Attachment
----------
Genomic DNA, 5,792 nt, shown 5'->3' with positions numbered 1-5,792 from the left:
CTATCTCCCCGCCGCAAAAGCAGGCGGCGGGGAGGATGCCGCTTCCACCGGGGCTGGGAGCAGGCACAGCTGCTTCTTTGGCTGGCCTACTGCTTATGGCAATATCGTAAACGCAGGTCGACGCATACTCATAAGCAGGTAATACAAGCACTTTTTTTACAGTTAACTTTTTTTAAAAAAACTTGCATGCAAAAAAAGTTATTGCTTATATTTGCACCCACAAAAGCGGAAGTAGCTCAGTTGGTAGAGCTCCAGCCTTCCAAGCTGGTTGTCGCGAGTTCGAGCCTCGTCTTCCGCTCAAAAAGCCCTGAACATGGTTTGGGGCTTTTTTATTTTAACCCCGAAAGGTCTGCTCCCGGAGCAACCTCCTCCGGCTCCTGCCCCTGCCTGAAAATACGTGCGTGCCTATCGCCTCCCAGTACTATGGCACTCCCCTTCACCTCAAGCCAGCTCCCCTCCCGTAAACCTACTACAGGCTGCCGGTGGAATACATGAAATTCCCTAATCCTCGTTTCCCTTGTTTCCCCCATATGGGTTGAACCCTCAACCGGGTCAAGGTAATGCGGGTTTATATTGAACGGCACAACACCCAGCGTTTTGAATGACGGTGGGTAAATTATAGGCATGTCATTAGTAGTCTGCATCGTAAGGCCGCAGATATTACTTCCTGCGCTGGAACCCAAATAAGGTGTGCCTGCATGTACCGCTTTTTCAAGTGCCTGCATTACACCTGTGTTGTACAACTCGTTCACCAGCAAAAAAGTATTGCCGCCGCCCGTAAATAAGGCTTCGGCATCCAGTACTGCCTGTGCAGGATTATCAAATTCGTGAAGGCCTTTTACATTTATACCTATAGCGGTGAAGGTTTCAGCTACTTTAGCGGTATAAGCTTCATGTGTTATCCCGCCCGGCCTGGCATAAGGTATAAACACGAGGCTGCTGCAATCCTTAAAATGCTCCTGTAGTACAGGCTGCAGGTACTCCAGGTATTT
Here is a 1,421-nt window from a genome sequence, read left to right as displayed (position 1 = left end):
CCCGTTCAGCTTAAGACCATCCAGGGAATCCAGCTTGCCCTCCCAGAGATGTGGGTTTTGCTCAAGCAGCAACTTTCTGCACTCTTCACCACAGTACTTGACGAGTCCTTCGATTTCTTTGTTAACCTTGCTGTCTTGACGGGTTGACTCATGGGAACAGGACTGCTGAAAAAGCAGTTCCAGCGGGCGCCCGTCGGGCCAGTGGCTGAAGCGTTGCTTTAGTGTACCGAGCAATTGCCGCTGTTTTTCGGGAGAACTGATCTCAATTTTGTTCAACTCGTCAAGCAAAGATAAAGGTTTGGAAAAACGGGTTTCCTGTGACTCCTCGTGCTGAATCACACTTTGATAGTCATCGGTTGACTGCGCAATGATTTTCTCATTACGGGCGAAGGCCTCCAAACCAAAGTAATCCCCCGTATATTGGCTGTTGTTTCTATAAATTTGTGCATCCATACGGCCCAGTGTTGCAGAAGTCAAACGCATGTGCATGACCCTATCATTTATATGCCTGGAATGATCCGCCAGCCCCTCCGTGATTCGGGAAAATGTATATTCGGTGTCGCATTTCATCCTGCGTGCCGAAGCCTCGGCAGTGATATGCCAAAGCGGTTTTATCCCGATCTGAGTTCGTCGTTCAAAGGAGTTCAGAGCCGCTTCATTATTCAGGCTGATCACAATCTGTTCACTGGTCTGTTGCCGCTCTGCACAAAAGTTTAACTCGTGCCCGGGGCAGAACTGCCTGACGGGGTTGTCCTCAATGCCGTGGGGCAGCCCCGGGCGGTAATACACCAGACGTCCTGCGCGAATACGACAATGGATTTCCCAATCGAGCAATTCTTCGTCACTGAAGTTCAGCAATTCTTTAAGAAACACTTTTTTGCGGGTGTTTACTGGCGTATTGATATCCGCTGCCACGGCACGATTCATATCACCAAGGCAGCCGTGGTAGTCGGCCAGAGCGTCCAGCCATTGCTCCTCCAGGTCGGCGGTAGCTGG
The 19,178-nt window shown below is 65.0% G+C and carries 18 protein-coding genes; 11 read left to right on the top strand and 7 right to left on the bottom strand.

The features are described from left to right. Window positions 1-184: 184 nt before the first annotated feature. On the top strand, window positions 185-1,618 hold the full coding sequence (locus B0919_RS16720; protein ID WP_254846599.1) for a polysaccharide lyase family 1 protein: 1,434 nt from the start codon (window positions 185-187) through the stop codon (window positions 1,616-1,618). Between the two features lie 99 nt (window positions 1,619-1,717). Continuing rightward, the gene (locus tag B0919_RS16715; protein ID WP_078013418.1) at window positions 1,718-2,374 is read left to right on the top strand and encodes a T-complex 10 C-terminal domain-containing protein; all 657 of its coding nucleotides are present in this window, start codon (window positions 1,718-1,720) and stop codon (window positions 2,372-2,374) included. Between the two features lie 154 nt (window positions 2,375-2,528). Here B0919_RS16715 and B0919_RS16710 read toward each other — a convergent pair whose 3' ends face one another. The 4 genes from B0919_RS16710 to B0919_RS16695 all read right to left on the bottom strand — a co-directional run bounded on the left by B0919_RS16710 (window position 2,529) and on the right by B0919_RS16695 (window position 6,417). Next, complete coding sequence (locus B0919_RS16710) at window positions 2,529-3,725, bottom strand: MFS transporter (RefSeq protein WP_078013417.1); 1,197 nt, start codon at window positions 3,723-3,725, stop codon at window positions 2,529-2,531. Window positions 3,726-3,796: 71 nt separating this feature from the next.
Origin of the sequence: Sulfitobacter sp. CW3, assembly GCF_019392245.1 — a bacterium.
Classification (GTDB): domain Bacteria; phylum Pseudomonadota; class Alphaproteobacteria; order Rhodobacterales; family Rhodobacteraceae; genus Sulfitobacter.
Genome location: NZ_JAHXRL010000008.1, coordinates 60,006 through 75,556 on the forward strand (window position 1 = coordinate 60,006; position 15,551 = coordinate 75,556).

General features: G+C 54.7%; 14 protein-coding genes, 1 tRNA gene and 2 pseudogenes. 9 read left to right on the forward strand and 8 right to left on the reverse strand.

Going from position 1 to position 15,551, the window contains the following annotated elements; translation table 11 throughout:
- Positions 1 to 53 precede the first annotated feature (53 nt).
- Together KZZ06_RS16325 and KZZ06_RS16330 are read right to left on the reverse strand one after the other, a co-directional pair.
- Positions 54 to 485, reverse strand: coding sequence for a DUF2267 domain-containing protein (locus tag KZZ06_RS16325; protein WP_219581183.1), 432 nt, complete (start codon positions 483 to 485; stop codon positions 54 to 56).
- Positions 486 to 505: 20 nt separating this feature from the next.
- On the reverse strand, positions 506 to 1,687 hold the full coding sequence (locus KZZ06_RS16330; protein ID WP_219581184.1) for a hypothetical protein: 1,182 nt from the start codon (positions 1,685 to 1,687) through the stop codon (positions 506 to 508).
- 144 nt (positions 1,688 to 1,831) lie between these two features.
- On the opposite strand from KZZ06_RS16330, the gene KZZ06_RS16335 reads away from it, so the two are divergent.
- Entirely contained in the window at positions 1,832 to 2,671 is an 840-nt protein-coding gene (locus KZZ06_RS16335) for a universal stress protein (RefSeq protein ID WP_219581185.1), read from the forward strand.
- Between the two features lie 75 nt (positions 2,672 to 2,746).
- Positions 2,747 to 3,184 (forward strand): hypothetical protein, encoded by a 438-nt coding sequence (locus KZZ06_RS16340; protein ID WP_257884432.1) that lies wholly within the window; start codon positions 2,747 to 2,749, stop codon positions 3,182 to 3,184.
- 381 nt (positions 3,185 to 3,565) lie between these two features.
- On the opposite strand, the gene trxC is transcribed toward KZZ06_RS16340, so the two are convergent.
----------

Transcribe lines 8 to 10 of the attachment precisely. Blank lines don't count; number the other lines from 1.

Classification (GTDB): domain Bacteria; phylum Pseudomonadota; class Alphaproteobacteria; order Rhodobacterales; family Rhodobacteraceae; genus Sulfitobacter.
Genome location: NZ_JAHXRL010000008.1, coordinates 60,006 through 75,556 on the forward strand (window position 1 = coordinate 60,006; position 15,551 = coordinate 75,556).

General features: G+C 54.7%; 14 protein-coding genes, 1 tRNA gene and 2 pseudogenes. 9 read left to right on the forward strand and 8 right to left on the reverse strand.